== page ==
but September 16 and 26 will be unsettled to active.

The Autumnal Equinox in the Northern Hemisphere is only 11 days
away.  This signals generally improved HF propagation, even with no
solar activity.

As mentioned in past bulletins, even with the quiet Sun, worldwide
propagation is still possible, but at lower frequencies.  Fifteen
and ten meter openings are rare, but 40, 30, 20 and even 17 meters
have the better prospects.

John Parnell, K7HV of Seattle, Washington sent a link to a video he
made while operating with just four watts on a Pacific Coast
backpacking trip last week on Washington State's Olympic Peninsula.
He used a simple radio he built from a kit, and a very basic wire
antenna.  John noted that HF conditions on a trip to the same place
in 2007 were better.  Checking the data in this bulletin from 2007,
August 23-29 had an average daily sunspot number of 12.9, August 30
through September 5 was 16.1, and then for several weeks there were
no sunspots.

Watch the video at and see photos at  Note that in the video you can hear a
snippet of last week's ARRL DX Bulletin transmitted in CW from W1AW.
How do we know this, with just a few seconds of copy?  By comparing
the few received characters to last week's bulletins on the ARRL web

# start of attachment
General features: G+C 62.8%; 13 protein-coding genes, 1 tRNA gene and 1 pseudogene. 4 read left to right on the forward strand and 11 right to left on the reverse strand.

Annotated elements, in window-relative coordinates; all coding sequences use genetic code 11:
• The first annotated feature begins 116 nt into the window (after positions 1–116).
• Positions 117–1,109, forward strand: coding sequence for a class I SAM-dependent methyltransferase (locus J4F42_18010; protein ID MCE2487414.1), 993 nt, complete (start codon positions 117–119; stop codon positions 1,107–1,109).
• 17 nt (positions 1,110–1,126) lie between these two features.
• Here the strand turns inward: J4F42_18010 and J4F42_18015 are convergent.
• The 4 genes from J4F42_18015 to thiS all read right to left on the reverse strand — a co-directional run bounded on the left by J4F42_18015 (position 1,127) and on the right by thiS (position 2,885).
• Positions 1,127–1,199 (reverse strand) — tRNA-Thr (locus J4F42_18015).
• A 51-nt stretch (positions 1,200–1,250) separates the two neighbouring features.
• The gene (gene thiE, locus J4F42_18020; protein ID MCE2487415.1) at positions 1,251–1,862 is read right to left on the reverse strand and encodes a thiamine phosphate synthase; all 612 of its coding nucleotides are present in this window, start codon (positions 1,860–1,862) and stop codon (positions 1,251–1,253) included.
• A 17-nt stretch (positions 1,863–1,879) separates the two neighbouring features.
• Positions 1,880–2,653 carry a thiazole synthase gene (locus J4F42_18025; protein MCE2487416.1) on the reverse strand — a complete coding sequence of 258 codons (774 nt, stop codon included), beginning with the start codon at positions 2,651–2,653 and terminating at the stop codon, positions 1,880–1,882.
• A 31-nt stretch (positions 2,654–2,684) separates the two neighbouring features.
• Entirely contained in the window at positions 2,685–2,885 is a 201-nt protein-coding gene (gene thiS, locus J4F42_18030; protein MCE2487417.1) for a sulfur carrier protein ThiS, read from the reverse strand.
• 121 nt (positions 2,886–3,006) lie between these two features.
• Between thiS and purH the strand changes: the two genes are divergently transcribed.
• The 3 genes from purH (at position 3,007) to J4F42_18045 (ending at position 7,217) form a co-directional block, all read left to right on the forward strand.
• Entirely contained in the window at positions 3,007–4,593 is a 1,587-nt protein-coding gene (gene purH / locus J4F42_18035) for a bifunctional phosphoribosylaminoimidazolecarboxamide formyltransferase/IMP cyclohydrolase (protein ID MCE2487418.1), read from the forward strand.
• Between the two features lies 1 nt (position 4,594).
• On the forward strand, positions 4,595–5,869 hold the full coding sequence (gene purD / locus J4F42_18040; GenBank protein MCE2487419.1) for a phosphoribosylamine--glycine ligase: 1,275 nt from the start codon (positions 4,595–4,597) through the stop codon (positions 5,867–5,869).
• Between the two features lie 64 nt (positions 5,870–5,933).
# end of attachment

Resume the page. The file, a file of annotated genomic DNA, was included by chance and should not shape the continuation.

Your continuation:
Ronnie Borkgren, NN0L of Anamosa, Iowa writes to say he would like
to see more detail in some of the reports of DX worked.  He wants to
know what power and antennas were used.  We don't mention brand
names very often, but will give details such as "3-element quad" or
"popular 4 element tri-band beam," whether the antenna is homemade
or commercially produced.

Mark Lunday, WD4ELG of Hillsborough, North Carolina gave us enough
detail.  He reported working VK4DHF long path on 20 meter CW on
September 8 at 2130z.  Mark was running just 5 watts and using a
low-slung dipole.

Mark Bell, K3MSB of Airville, Pennsylvania reports he is seeing
better propagation to Southeast Asia in the past week.  He didn't
give his power, antenna or mode, but says "After months upon months